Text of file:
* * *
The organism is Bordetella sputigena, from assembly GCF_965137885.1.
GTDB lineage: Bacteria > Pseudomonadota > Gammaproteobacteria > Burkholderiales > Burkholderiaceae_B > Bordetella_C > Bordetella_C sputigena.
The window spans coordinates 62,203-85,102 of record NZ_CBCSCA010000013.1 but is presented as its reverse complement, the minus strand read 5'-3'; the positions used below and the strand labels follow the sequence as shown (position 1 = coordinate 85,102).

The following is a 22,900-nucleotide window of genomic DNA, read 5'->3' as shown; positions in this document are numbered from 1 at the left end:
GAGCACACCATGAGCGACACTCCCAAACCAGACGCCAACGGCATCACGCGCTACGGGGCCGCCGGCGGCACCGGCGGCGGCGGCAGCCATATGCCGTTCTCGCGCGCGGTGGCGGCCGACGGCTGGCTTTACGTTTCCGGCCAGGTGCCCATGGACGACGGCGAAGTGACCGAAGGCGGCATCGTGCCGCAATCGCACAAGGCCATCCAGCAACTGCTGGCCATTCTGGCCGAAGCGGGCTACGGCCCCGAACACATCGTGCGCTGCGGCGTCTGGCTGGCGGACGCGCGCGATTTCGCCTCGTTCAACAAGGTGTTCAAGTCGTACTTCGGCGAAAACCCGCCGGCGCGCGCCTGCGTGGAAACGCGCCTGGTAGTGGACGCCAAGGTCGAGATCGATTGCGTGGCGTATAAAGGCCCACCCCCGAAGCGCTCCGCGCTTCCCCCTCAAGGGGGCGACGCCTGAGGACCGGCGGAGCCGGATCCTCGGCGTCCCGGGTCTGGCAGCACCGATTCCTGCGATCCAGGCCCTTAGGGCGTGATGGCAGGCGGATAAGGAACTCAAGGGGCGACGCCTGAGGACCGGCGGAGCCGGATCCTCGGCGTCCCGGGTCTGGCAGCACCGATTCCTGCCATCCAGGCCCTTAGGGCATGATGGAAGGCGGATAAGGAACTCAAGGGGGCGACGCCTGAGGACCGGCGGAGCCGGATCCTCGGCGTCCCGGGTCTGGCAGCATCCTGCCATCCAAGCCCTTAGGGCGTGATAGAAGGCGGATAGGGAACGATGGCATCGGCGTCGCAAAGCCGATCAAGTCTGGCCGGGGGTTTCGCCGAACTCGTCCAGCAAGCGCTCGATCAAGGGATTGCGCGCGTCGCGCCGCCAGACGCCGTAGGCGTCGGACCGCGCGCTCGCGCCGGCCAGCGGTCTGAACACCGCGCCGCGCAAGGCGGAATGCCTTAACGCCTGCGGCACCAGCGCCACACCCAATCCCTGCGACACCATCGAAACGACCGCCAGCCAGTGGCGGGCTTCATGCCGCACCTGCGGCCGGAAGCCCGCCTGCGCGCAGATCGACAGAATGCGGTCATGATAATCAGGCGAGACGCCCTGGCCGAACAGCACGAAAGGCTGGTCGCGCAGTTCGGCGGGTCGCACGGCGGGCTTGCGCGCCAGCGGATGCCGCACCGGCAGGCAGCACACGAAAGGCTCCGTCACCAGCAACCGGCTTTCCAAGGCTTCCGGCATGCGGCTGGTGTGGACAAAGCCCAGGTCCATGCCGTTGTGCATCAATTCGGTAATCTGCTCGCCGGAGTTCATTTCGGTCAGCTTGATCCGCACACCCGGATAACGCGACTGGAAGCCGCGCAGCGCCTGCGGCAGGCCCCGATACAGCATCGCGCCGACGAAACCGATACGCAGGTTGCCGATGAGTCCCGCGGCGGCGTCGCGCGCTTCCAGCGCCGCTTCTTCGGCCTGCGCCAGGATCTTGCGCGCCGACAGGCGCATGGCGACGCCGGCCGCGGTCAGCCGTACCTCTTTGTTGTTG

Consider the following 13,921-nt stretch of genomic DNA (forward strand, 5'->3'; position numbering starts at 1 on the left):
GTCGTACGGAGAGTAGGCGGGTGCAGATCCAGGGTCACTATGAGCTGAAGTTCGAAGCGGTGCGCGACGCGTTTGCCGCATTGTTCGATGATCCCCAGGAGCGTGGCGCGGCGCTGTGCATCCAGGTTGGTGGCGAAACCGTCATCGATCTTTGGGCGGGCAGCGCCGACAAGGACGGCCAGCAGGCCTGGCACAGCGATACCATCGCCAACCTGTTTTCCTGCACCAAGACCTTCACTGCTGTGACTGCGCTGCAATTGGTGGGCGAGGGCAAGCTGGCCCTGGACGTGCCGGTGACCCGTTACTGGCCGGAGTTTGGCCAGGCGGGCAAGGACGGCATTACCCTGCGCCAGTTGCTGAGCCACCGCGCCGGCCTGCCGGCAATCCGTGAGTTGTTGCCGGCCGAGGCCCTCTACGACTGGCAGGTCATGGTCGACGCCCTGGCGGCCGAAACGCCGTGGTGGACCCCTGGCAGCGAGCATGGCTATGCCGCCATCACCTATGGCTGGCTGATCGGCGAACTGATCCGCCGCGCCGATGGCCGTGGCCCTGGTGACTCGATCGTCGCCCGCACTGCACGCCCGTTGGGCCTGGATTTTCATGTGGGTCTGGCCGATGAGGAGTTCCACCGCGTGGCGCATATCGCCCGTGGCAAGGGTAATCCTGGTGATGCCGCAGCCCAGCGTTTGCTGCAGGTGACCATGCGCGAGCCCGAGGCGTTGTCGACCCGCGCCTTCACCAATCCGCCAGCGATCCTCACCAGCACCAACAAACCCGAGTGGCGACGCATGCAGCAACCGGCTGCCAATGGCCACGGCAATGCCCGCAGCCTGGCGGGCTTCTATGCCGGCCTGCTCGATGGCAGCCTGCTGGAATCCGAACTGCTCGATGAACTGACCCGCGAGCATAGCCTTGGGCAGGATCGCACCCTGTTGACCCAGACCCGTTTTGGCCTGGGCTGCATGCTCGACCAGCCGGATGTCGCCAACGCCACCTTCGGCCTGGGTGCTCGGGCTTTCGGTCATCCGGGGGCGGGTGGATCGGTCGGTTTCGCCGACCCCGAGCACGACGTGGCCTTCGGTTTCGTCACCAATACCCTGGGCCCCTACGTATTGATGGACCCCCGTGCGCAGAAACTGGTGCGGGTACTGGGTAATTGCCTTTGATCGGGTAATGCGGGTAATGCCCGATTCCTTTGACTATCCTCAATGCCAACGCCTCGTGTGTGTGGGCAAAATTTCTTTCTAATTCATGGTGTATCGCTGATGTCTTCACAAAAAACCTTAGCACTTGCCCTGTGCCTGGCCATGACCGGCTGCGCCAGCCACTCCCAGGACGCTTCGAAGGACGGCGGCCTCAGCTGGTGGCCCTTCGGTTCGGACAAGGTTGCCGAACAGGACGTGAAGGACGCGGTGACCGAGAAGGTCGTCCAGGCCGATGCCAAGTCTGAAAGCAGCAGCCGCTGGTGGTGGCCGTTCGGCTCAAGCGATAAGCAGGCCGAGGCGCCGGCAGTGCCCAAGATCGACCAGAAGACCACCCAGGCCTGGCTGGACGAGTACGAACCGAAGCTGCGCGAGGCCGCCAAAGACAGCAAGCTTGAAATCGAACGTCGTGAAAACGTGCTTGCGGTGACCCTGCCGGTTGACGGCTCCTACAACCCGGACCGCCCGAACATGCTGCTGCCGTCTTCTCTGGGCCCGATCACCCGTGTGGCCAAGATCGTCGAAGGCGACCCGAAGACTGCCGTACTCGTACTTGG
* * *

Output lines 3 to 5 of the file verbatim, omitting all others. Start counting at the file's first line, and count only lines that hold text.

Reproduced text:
The window spans coordinates 62,203-85,102 of record NZ_CBCSCA010000013.1 but is presented as its reverse complement, the minus strand read 5'-3'; the positions used below and the strand labels follow the sequence as shown (position 1 = coordinate 85,102).

The following is a 22,900-nucleotide window of genomic DNA, read 5'->3' as shown; positions in this document are numbered from 1 at the left end:
GAGCACACCATGAGCGACACTCCCAAACCAGACGCCAACGGCATCACGCGCTACGGGGCCGCCGGCGGCACCGGCGGCGGCGGCAGCCATATGCCGTTCTCGCGCGCGGTGGCGGCCGACGGCTGGCTTTACGTTTCCGGCCAGGTGCCCATGGACGACGGCGAAGTGACCGAAGGCGGCATCGTGCCGCAATCGCACAAGGCCATCCAGCAACTGCTGGCCATTCTGGCCGAAGCGGGCTACGGCCCCGAACACATCGTGCGCTGCGGCGTCTGGCTGGCGGACGCGCGCGATTTCGCCTCGTTCAACAAGGTGTTCAAGTCGTACTTCGGCGAAAACCCGCCGGCGCGCGCCTGCGTGGAAACGCGCCTGGTAGTGGACGCCAAGGTCGAGATCGATTGCGTGGCGTATAAAGGCCCACCCCCGAAGCGCTCCGCGCTTCCCCCTCAAGGGGGCGACGCCTGAGGACCGGCGGAGCCGGATCCTCGGCGTCCCGGGTCTGGCAGCACCGATTCCTGCGATCCAGGCCCTTAGGGCGTGATGGCAGGCGGATAAGGAACTCAAGGGGCGACGCCTGAGGACCGGCGGAGCCGGATCCTCGGCGTCCCGGGTCTGGCAGCACCGATTCCTGCCATCCAGGCCCTTAGGGCATGATGGAAGGCGGATAAGGAACTCAAGGGGGCGACGCCTGAGGACCGGCGGAGCCGGATCCTCGGCGTCCCGGGTCTGGCAGCATCCTGCCATCCAAGCCCTTAGGGCGTGATAGAAGGCGGATAGGGAACGATGGCATCGGCGTCGCAAAGCCGATCAAGTCTGGCCGGGGGTTTCGCCGAACTCGTCCAGCAAGCGCTCGATCAAGGGATTGCGCGCGTCGCGCCGCCAGACGCCGTAGGCGTCGGACCGCGCGCTCGCGCCGGCCAGCGGTCTGAACACCGCGCCGCGCAAGGCGGAATGCCTTAACGCCTGCGGCACCAGCGCCACACCCAATCCCTGCGACACCATCGAAACGACCGCCAGCCAGTGGCGGGCTTCATGCCGCACCTGCGGCCGGAAGCCCGCCTGCGCGCAGATCGACAGAATGCGGTCATGATAATCAGGCGAGACGCCCTGGCCGAACAGCACGAAAGGCTGGTCGCGCAGTTCGGCGGGTCGCACGGCGGGCTTGCGCGCCAGCGGATGCCGCACCGGCAGGCAGCACACGAAAGGCTCCGTCACCAGCAACCGGCTTTCCAAGGCTTCCGGCATGCGGCTGGTGTGGACAAAGCCCAGGTCCATGCCGTTGTGCATCAATTCGGTAATCTGCTCGCCGGAGTTCATTTCGGTCAGCTTGATCCGCACACCCGGATAACGCGACTGGAAGCCGCGCAGCGCCTGCGGCAGGCCCCGATACAGCATCGCGCCGACGAAACCGATACGCAGGTTGCCGATGAGTCCCGCGGCGGCGTCGCGCGCTTCCAGCGCCGCTTCTTCGGCCTGCGCCAGGATCTTGCGCGCCGACAGGCGCATGGCGACGCCGGCCGCGGTCAGCCGTACCTCTTTGTTGTTG